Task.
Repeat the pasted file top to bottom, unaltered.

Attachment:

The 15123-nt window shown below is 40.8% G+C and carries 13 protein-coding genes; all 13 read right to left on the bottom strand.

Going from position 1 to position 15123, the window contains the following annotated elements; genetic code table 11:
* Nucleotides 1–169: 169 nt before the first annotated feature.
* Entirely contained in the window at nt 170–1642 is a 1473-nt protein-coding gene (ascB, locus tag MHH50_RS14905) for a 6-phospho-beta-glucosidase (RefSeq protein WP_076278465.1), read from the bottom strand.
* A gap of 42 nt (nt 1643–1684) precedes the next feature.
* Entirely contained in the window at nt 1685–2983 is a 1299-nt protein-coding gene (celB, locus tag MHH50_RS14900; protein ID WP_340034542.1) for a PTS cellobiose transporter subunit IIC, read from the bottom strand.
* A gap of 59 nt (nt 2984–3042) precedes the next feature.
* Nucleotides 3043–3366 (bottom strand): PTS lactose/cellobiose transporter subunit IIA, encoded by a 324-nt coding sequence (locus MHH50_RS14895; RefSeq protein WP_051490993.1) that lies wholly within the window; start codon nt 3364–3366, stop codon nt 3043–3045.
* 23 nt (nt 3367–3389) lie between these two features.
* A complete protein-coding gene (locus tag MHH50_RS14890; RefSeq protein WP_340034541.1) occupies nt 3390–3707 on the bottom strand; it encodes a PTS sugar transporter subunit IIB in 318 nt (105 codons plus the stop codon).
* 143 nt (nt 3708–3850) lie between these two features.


The 15123-nt window shown below is 40.8% G+C and carries 13 protein-coding genes; all 13 read right to left on the bottom strand.

Going from position 1 to position 15123, the window contains the following annotated elements; genetic code table 11:
* Nucleotides 1–169: 169 nt before the first annotated feature.
* Entirely contained in the window at nt 170–1642 is a 1473-nt protein-coding gene (ascB, locus tag MHH50_RS14905) for a 6-phospho-beta-glucosidase (RefSeq protein WP_076278465.1), read from the bottom strand.
* A gap of 42 nt (nt 1643–1684) precedes the next feature.
* Entirely contained in the window at nt 1685–2983 is a 1299-nt protein-coding gene (celB, locus tag MHH50_RS14900; protein ID WP_340034542.1) for a PTS cellobiose transporter subunit IIC, read from the bottom strand.
* A gap of 59 nt (nt 2984–3042) precedes the next feature.
* Nucleotides 3043–3366 (bottom strand): PTS lactose/cellobiose transporter subunit IIA, encoded by a 324-nt coding sequence (locus MHH50_RS14895; RefSeq protein WP_051490993.1) that lies wholly within the window; start codon nt 3364–3366, stop codon nt 3043–3045.
* 23 nt (nt 3367–3389) lie between these two features.
* A complete protein-coding gene (locus tag MHH50_RS14890; RefSeq protein WP_340034541.1) occupies nt 3390–3707 on the bottom strand; it encodes a PTS sugar transporter subunit IIB in 318 nt (105 codons plus the stop codon).
* 143 nt (nt 3708–3850) lie between these two features.